Three Penny Opera, named after a Bertolt Brecht/Kurt Weill musical, were the band which formed directly after the demise of the Canadian hardcore/emo group Shotmaker. Shotmaker, whose split with Maximillian Colby I have posted here (and referenced several times already), are one of the loudest and most uncompromising of all the 90's emo bands. Their signature sound - of playing "rocked-out emo like they were pissed as hell and wanted desperately to play fast but somehow couldn't", as Fourfa puts it - is very much continued in Three Penny Opera, with perhaps some better songwriting skills. Four songs, ten minutes, and one rather odd title.
Kicking off with a low hiss and a barrage of drumming, ‘New Kids Gang’ is nothing if not a raging, full-on electrical storm. While not quite as terrifyingly heavy as some of Shotmaker’s stuff, Three Penny Opera aren’t far off. In other words, they don’t mess with the formula much. ‘1,000 Miles’ adds in a few more characteristic breakdowns while the singer yells “It’s funny things just change” ("I remember smiling, laughing… and I remember, screaming"). ‘Separate Directions’ takes similar steps, bringing the guitar line down to throbbing, ponderous depths in a way which kind of remind me of the Swing Kids’ '43 Seconds’. Finally, ‘Observation’ takes off into frantic, high-pitched guitar riffs which puncture the wall of noise, periodically, like the calls of Sirens.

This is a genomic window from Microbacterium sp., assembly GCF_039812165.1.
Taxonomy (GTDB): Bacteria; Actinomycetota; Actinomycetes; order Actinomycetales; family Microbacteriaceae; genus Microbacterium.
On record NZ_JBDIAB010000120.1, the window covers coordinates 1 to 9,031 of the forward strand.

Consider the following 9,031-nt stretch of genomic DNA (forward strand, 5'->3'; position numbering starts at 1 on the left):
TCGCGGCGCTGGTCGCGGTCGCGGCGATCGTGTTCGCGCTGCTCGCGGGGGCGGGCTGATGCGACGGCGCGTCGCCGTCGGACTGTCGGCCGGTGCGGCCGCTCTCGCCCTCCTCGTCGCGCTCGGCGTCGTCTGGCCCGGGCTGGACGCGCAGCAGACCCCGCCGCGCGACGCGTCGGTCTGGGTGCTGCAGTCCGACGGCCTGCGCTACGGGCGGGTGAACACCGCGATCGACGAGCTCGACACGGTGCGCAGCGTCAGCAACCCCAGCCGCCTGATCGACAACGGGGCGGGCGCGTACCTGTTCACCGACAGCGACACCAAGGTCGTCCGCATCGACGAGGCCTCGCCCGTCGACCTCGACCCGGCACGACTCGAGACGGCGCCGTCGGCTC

Shotmaker/Three Penny Opera are emo in the way that is a little bit different from, and a little bit similar to, a lot of the usual bands. Radin’s description still stands for Three Penny Opera – whether they are more or less pissed-off in their new Brechtian guise is for you, the audience, to decide. It’s the infuriating, explosive tension between blistering speed and achingly slow rhythm which defines these two bands. It is in that conflict that their art emerges; in the moment of poise between loud and fast, there’s a certain immanent beauty to be found. It’s not quite Zen Enlightenment, that propelling balance, but rather an instantaneous Quality of hardcore. Spiritual, no; mystical, perhaps; intangible, probably; musical, definitely.
The whole sonic aesthetic is so brutalised, battered and twisted in all of these songs that they clearly belong in the hardcore emo end of things, with bands like Mohinder, Swing Kids and, indeed, Max Colby. But Shotmaker, and even more so in the case of Three Penny Opera, are neither so fast nor so sparse as such bands. Shotmaker’s wall of noise was always something else; on this Three Penny Opera recording it seems the guitars are so loud and high that they become continuously lost in static, formless and unrecognizable. Maybe this band desperately wanted to play shoegaze, yet could never leave the hardcore sound: maybe they were just a band lost in a punk haze.